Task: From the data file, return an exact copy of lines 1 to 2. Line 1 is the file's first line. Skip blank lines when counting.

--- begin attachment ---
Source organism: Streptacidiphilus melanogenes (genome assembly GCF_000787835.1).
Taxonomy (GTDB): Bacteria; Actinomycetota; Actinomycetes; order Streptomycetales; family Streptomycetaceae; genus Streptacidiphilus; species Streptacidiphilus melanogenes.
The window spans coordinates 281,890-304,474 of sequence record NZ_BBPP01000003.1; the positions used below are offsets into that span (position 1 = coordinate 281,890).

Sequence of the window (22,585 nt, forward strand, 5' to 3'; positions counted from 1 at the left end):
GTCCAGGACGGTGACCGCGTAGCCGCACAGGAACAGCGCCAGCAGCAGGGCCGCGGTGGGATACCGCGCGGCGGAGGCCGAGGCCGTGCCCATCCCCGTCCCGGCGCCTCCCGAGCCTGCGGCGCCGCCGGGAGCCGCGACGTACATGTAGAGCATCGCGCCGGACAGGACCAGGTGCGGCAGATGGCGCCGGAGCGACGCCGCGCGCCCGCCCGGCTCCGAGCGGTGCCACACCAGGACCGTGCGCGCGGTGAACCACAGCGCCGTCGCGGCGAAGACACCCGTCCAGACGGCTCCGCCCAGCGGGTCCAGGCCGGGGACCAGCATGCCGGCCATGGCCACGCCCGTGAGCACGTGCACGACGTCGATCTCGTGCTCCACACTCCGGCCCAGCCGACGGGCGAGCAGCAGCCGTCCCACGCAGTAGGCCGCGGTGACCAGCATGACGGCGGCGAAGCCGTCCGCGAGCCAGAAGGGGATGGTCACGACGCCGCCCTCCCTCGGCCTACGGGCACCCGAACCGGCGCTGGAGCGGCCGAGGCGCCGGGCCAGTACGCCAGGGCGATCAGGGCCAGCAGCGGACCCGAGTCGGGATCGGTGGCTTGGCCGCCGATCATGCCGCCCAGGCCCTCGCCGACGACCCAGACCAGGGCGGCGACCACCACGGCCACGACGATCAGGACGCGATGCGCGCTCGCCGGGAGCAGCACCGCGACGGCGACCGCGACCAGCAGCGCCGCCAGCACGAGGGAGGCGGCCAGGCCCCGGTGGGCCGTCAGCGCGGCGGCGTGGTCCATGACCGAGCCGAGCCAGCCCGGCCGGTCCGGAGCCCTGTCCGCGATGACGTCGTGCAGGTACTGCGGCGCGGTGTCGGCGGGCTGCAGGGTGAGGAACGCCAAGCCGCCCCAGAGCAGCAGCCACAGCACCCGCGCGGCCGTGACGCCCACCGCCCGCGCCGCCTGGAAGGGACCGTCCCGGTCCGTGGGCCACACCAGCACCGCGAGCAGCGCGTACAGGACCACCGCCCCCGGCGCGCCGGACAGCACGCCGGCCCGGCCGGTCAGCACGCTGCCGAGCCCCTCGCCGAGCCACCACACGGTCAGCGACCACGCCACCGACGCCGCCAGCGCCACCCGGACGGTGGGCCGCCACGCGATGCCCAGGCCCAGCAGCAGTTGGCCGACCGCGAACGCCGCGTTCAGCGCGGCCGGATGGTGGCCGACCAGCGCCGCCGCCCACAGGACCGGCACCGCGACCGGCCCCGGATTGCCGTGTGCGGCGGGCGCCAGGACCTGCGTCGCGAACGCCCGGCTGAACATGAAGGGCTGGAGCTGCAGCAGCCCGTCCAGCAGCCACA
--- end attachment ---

Source organism: Streptacidiphilus melanogenes (genome assembly GCF_000787835.1).
Taxonomy (GTDB): Bacteria; Actinomycetota; Actinomycetes; order Streptomycetales; family Streptomycetaceae; genus Streptacidiphilus; species Streptacidiphilus melanogenes.